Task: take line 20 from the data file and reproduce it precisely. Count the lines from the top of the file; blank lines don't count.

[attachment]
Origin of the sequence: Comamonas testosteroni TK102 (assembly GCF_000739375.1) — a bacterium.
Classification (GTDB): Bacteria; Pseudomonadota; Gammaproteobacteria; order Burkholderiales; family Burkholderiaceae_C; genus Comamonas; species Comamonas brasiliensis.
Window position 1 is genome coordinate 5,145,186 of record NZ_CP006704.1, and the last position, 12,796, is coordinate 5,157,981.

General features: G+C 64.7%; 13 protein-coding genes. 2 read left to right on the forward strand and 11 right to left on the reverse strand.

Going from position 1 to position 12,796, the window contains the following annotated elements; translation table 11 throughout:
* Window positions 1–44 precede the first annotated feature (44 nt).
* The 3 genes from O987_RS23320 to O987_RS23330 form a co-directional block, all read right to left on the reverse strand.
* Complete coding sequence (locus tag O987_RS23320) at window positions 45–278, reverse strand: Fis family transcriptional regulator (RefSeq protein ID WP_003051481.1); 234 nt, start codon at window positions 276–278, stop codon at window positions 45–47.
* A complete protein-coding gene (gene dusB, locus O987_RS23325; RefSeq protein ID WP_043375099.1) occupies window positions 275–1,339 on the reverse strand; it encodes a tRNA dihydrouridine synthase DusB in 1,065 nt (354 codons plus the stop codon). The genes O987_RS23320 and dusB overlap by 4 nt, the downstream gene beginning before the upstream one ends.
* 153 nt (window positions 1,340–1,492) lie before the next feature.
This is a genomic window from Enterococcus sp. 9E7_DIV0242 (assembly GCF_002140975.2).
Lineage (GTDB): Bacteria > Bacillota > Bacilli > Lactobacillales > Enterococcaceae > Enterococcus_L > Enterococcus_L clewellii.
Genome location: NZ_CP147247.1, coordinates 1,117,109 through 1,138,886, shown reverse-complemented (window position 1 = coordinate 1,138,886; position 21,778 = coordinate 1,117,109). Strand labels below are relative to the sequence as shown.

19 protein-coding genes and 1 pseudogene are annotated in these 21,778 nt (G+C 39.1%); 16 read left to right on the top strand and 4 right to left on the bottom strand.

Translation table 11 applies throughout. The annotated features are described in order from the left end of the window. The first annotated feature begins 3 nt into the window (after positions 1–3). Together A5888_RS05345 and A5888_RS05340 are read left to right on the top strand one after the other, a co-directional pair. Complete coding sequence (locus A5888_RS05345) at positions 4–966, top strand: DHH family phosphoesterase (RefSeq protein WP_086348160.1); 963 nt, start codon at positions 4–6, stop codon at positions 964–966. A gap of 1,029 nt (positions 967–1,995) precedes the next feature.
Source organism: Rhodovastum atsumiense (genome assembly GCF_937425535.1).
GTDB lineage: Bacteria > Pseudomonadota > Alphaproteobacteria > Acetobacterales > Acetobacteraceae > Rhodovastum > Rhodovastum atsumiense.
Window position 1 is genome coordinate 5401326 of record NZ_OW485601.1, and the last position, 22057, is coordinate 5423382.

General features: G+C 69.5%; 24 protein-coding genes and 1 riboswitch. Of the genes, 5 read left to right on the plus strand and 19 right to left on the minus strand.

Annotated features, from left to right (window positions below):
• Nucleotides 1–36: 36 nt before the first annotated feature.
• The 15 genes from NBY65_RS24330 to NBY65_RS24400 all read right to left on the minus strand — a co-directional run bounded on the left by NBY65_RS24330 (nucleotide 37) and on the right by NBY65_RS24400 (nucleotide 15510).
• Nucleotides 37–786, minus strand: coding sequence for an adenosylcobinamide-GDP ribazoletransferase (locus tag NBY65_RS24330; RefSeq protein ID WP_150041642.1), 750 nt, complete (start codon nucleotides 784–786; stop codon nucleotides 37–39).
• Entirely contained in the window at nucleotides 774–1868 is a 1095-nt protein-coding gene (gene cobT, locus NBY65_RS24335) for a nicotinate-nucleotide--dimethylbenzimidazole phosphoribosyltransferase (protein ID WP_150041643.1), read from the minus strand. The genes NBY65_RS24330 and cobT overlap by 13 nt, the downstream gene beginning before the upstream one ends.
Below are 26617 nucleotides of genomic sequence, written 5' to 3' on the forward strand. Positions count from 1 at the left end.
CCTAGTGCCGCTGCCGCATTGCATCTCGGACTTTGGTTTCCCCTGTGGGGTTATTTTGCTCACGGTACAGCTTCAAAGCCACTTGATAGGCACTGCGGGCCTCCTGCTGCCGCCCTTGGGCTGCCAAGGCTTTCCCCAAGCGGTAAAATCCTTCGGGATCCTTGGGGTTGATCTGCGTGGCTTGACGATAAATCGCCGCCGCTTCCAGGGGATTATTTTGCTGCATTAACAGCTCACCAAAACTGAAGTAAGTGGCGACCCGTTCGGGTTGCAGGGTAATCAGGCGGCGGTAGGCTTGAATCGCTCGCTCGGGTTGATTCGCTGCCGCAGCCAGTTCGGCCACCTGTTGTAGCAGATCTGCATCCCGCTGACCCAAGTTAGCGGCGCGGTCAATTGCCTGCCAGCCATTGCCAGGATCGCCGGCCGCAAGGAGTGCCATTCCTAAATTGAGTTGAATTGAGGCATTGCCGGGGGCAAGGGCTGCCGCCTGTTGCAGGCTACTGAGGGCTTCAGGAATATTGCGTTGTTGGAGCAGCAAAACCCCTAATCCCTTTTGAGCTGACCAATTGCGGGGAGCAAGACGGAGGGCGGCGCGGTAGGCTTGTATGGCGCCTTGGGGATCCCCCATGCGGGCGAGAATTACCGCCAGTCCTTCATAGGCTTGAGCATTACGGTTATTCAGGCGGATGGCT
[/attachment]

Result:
Annotated features, from left to right (window positions below):